There are only two families in the world – the Haves and the Have-nots –
Miguel de Cervantes
Cervantes' greatest hero gained his reputation by tilting at windmills. So, let's have a go ourselves. The great thing about the vast majority of us is that we know nothing about the economic windmill. That puts us considerably ahead of trained economists who, because of that training, believe they do, in fact, know something of economics − although they will readily admit that other trained economists know nothing about economics.
One thing all economists agree upon though is that everything boils down to money: forget beauty, love, culture, art − all is cash. And, in that, they are almost correct. You buy a coffee in one of our major stations and it costs a little more than the same coffee elsewhere. This is because stations are considered 'trapped' markets and the landlord demands more rent as a result. Therefore, the coffee seller has no option but to charge more. Note here that it is the landlord, not the retailer, who makes the extra.
Stations and other travel points are notorious for higher charges on goods – but that only reflects the higher rents. The 'trapped' term is used because most travellers and rail users will not leave the station to seek coffee or other victuals elsewhere whilst in the process of their journey.
Some weeks ago, we considered the growing gap between the super-rich and the rest of us (without envy, of course) and the land-owning phenomena that is one of the causes that sustains that gap. Thus my argument that land has to be taxed in some form or another – such as is done in Estonia and Finland. It is a tax on wealth (including unearned income) and, in itself, would help combat the inherited inequality within our society.
Whether inequality is a bad or a good phenomenon is another matter. There are some who would argue that not only is it inevitable but that it is a good thing; encouraging the more able to extend their talents and be rewarded for such. Ah, if it were only thus! In fact, since the gap is not so much based on ability but on inheritance, it is morally unjustifiable in a society claiming to be a meritocracy. A freer, fairer and happier society is that where there is a more even distribution of wealth (like Norway, Iceland and Ireland) – and that is a happier society for the richer members as well.
A naïve view? Perhaps, but let's continue.
The gap between the extremely rich and the extremely poor is, today in Britain, almost as great as it was at the end of the 19th century. The current COVID-19 crisis is tightening that gap a little and, also today, we have more charities, improved social benefit systems and such developments as food banks – all of which take the edge of the extremes off poverty. But, elsewhere in this world, the gap is growing daily.
There are other steps that can be taken to close that gap. They are all limited in application within themselves and will not affect those whose main source of income lies outwith their labour; that is those who live from investments, stocks and shares, profits and capital gains. We can raise the minimum wage to credible levels and we can eliminate or reduce the age qualifications connected to it – if people are doing the job, what does age matter? The minimum wage mitigates part of the built-in advantage some employers have in a local labour market where they can, potentially, dictate the terms of employment as the workforce is essentially a trapped labour market.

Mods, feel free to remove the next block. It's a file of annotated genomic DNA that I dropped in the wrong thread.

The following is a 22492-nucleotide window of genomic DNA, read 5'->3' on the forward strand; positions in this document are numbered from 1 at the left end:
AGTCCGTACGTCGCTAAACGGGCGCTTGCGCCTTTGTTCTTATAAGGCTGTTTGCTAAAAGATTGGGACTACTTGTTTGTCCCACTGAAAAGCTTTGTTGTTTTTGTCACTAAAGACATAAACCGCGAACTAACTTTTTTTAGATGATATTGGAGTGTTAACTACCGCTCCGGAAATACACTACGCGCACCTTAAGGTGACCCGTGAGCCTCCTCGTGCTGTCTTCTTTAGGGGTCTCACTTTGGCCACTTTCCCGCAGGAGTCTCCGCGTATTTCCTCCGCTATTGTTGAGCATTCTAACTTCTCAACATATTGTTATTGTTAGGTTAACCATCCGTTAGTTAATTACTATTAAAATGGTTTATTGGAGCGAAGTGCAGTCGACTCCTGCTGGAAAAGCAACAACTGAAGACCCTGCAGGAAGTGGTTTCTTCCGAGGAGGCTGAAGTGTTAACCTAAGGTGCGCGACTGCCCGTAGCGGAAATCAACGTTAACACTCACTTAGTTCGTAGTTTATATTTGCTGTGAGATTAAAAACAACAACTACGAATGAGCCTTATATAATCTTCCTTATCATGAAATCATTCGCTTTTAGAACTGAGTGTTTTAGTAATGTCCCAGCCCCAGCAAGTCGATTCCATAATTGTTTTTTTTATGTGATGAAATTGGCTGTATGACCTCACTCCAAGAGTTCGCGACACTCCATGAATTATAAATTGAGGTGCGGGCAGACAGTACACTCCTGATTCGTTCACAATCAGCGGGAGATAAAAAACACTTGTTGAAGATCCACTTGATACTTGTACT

In turn the minimum wage, if properly set, tends to involve the workforce more as stakeholders in the operations of their company. Again, this need not upset profits if we keep in mind the significantly higher salaries earned by top management; thus the rise in the minimum wage can be offset by lower rises in the higher earning ranks. That immediately reduces the gap between the lower and higher paid (a gap that has been growing significantly over the past three decades).
The other tool for closing the wealth gap lies within the tax system: in America, under their Great Leader, a reckless experiment is taking place whereby the rich are benefitting from one of the largest tax cuts they have ever had (but it did not extend down the way). The excuse for this is the 'trickle down' theory. This unsubstantiated theory (it is more of a hypothesis) states that the more money the top 10% have, the more they will spend and the more the economy is stimulated – and the more resultant jobs are created.
Past experience suggests that when there is such a tax cut, spending by those who benefit does slightly increase and there is a short-term positive effect in the jobs market. However, this doesn't last long, as the rich begin tying up their new wealth in savings of one sort or another (including investments).
Raising taxes at the top end obviates this. The super-salaried and super-earners then find the state clawing back some of their excessive earnings and, especially if taxes have been reduced at the poorer end of society, the earnings gap narrows and wealth becomes more evenly spread. Vlad the Impaler (where did he come into this?) actually did this when he took over as ruler of Wallachia in 1456. Almost immediately, he changed the tax system from one where the Boyers (the ruling classes) paid nothing and the peasants everything, to the very opposite. For a short time, before other matters intruded, this paid off in a better society with improved infrastructure and more contented peoples – even most of the Boyers went along with it.
There are many other moves which could be made to decrease the earnings gap. However, increasing the minimum wage and changing our tax structure would be a sound start in bringing our windmilling families together.
Bill Paterson is a writer based in Glasgow